His response? If I need to work from home where I can lie down, then work from home. If I need to take a few days off, that's fine, they won't dock my pay.
"The most important thing, Ms. Strainedconsciousness, is for you to get well." He assured me that my job was secure because I'm a vital asset to the company, I'm so professional with clients, and because I'm so adaptable within the company. They need me for all the little things that spring up that Radio, Pacman, and Scooter aren't available to do (or, as is more often the case, just don't want to do, because it's boring).
So I've just finished up a bit of commercial specification writing, prone in my bed, and I'm about to make myself some lunch and read for a few minutes - but nothing so mentally taxing as The Economist, because I am still on muscle relaxers, so I'm kind of spacey - and then I'll return to my specifications for the rest of the afternoon, feeling less stressed about work than I have in a long while.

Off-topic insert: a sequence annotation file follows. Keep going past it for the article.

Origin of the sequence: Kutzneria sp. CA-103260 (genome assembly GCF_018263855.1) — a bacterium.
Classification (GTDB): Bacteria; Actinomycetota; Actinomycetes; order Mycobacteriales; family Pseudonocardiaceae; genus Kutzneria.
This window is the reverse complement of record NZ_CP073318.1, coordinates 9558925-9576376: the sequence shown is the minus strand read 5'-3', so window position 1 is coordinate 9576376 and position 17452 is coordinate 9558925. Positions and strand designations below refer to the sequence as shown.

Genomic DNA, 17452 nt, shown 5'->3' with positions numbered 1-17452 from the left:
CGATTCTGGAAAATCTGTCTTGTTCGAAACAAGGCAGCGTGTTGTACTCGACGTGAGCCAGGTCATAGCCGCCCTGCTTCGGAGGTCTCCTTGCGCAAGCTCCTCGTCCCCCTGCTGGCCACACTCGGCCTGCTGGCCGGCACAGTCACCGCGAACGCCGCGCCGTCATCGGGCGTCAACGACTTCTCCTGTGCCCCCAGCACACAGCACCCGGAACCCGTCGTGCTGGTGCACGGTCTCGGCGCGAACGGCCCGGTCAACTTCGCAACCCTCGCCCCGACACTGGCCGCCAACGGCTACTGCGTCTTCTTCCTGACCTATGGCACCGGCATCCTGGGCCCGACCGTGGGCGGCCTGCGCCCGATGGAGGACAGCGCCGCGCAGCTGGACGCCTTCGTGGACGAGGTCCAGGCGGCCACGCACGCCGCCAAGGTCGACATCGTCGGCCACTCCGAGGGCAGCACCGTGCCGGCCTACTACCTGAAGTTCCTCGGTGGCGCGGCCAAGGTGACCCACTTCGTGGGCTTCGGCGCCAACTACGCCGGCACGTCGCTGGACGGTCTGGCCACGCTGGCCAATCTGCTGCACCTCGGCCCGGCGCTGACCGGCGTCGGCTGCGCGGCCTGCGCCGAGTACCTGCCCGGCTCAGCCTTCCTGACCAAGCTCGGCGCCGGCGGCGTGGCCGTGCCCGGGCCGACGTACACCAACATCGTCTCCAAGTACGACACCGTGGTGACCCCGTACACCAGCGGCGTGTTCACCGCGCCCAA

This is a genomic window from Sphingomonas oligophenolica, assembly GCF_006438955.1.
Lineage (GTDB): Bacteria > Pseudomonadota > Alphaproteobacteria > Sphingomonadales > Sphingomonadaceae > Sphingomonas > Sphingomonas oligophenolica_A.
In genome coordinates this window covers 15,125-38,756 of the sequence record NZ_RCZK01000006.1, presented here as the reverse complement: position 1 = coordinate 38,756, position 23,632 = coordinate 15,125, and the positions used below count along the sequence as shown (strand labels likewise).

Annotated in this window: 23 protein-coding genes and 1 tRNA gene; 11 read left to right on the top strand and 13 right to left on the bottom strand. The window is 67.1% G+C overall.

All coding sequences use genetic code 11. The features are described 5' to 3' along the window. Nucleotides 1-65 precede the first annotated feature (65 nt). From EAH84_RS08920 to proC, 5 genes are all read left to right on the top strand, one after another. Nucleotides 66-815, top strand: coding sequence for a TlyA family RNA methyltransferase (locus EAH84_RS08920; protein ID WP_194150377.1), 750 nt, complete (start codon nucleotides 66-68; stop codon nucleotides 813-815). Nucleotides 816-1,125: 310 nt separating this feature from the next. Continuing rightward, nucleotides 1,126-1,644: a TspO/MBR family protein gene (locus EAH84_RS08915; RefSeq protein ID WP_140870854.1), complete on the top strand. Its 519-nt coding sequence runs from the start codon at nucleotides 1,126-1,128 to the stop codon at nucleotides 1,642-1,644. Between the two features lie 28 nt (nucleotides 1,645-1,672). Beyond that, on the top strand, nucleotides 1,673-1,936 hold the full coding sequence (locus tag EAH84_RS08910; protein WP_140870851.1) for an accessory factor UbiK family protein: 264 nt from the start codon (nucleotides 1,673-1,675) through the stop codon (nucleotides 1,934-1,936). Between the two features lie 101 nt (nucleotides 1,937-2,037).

Speaking of muscle relaxers: it is damned hard to type when you're on muscle relaxers. Thank goodness for Microsoft Autocorrect, because otherwise there would be all sorts of typographical flotsam and jetsam all over my usually impeccable specifications.
In an hour or two, I'll give myself another injection and call my primary care physician to raise a point with her about my current treatment, and a point I raised with the surgeon I'm seeing who was kind of dismissive of my point, to see if she thinks it has any merit. Maybe she'll want me to come in to see her, and maybe I can schedule it for the same day as my next appointment with the surgeon so I won't miss work on multiple days (since I'm trying to double-up for efficiency's sake).